You love your job. That’s why you wake up, report to work and give it your best. In return, you look forward to a fair day’s wage. But what happens when you discover that your employer is not paying you what you deserve?
Unfortunately, wage discrimination is a common problem in many workplaces. Simply put, wage discrimination happens when employees with the same qualifications and work experience perform the same role but are compensated differently. It can also happen when employees in the same job group are paid differently based on their age, race or other protected features.
Proving wage discrimination
Wage discrimination is illegal both under state and federal laws. Thus, if you are a victim of pay disparity at work, you deserve justice.
To recover the damages you are entitled to, however, you need evidence- which leads to the question – what evidence do you need to prove pay discrimination at work?
In order to prove pay discrimination under the Equal Pay Act, you will need to demonstrate that your job description and roles are similar to your co-workers’ of the opposite sex. You will also need to demonstrate that your day-to-day tasks are comparable to your co-workers’ and that you are all working under the same establishment.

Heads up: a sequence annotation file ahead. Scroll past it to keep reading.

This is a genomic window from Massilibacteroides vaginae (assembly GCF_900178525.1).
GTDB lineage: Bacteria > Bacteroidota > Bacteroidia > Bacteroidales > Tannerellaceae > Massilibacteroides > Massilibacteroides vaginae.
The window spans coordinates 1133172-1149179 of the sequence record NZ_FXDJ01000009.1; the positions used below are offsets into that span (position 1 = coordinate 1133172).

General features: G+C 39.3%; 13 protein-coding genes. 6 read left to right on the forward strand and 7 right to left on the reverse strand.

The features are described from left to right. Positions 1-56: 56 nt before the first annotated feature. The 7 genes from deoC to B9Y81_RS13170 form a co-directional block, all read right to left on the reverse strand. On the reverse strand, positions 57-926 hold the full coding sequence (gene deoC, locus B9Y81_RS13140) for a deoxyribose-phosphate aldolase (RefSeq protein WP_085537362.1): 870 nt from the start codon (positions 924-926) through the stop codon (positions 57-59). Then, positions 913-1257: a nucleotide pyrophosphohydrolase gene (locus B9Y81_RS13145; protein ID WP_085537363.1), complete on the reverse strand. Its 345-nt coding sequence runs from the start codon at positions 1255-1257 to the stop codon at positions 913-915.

If you are claiming pay discrimination under Title VII, however, you will not be required to prove that you are performing a similar role as a co-worker of the opposite sex. Rather, you can simply hold your employer liable even when there are no employees of the opposite sex in your organization. Here are three elements you need to satisfy to prove wage discrimination under Title VII:
- You belong to a protected class under the law
- You are currently holding the position in question
- Your employer is discriminating against you based on your protected characteristics
Not many things are as disheartening as learning that you are not receiving fair pay for your work. Knowing your legal options, however, can help you fight for what is rightfully yours.